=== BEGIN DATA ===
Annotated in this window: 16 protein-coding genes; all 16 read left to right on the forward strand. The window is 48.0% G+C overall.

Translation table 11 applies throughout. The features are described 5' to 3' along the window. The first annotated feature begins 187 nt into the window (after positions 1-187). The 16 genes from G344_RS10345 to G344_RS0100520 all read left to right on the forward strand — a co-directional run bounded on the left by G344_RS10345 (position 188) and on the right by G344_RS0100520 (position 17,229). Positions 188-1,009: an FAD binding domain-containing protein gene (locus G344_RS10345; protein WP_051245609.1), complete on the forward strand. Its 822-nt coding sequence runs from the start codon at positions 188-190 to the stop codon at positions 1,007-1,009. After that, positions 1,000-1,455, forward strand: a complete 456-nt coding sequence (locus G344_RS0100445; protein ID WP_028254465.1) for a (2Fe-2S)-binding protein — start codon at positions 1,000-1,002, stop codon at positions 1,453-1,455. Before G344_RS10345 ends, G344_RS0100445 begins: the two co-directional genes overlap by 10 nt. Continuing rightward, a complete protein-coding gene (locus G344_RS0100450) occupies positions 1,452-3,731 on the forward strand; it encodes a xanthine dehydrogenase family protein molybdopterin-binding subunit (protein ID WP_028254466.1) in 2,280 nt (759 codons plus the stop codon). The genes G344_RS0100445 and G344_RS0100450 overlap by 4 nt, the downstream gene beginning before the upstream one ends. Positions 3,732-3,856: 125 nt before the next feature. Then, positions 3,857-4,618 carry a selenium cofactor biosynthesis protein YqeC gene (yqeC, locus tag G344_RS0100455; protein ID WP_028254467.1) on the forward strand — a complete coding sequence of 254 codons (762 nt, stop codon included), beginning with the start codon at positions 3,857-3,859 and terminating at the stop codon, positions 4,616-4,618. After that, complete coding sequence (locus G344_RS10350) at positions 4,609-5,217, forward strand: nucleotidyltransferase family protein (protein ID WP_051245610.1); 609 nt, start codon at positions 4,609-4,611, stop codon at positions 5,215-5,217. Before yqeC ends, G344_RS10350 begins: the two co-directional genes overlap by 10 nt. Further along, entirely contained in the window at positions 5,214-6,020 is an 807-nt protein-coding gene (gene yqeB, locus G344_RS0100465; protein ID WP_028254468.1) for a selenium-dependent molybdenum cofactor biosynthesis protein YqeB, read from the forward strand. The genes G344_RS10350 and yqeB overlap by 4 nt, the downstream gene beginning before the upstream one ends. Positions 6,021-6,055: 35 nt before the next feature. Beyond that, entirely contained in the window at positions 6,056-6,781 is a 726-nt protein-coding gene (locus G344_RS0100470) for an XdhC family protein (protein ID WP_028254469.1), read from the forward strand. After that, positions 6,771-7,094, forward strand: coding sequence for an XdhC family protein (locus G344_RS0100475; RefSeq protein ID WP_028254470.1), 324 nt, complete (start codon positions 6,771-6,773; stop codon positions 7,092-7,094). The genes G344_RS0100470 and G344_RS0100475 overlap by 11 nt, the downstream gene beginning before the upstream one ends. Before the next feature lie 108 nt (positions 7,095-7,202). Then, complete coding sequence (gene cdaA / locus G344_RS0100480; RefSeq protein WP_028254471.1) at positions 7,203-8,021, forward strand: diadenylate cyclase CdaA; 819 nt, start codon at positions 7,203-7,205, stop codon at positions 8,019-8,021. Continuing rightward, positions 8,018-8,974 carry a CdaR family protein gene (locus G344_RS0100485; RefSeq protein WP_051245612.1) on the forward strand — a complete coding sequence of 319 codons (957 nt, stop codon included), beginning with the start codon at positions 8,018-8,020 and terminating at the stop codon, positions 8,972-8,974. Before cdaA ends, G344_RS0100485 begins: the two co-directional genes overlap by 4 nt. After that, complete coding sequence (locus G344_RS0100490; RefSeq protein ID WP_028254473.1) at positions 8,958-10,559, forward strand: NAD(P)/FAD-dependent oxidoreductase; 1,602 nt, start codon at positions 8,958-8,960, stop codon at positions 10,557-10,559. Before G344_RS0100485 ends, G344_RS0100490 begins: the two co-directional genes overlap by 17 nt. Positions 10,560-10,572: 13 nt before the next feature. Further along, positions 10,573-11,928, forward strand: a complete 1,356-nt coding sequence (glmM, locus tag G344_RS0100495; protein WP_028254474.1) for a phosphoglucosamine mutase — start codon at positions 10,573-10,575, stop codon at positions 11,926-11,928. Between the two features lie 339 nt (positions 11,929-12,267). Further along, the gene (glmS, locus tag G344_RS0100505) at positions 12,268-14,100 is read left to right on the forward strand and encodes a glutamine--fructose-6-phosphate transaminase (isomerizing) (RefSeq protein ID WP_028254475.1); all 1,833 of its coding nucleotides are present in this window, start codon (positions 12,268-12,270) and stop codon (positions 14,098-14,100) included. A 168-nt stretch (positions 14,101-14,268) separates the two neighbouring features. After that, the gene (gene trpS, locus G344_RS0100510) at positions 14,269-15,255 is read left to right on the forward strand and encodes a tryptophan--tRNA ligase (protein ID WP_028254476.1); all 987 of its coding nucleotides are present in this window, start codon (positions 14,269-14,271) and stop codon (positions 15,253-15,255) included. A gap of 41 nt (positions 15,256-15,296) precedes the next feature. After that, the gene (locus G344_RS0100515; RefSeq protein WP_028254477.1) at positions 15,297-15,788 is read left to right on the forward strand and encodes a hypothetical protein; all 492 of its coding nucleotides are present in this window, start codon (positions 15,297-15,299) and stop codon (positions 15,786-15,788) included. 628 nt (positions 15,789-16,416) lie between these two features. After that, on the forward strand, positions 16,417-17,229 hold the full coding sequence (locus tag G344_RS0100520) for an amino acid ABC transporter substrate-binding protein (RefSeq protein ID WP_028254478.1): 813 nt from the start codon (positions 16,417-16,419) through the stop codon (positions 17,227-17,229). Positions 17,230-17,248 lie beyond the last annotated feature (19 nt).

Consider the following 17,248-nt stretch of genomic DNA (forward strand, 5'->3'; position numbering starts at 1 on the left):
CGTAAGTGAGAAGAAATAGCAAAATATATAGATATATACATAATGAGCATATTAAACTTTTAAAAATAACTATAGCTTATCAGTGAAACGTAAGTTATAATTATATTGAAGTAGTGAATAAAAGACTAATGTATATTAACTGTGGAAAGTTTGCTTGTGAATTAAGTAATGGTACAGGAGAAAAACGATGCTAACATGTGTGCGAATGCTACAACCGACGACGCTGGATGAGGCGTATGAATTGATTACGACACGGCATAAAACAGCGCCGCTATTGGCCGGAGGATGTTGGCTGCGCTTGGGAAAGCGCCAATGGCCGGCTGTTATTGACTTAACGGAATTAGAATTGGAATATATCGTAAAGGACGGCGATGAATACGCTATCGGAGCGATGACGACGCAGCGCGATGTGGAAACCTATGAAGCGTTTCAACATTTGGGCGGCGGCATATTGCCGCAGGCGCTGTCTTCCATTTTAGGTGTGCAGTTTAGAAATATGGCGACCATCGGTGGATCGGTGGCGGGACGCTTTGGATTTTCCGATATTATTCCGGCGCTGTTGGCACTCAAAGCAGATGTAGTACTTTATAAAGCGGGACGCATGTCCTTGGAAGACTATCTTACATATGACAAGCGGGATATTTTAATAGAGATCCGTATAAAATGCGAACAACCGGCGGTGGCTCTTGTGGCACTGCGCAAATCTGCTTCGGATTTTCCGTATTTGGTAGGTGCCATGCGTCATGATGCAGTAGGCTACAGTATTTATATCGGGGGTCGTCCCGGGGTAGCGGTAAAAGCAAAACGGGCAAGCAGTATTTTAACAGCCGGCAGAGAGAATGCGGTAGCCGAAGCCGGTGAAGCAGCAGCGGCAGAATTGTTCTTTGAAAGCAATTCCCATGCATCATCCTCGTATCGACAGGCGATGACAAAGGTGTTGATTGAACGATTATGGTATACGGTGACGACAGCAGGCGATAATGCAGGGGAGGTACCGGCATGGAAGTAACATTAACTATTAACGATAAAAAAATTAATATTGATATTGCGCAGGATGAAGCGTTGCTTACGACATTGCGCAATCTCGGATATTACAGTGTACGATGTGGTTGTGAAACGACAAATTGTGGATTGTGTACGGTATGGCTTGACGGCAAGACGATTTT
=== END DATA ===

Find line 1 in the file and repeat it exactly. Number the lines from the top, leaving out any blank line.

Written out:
Annotated in this window: 16 protein-coding genes; all 16 read left to right on the forward strand. The window is 48.0% G+C overall.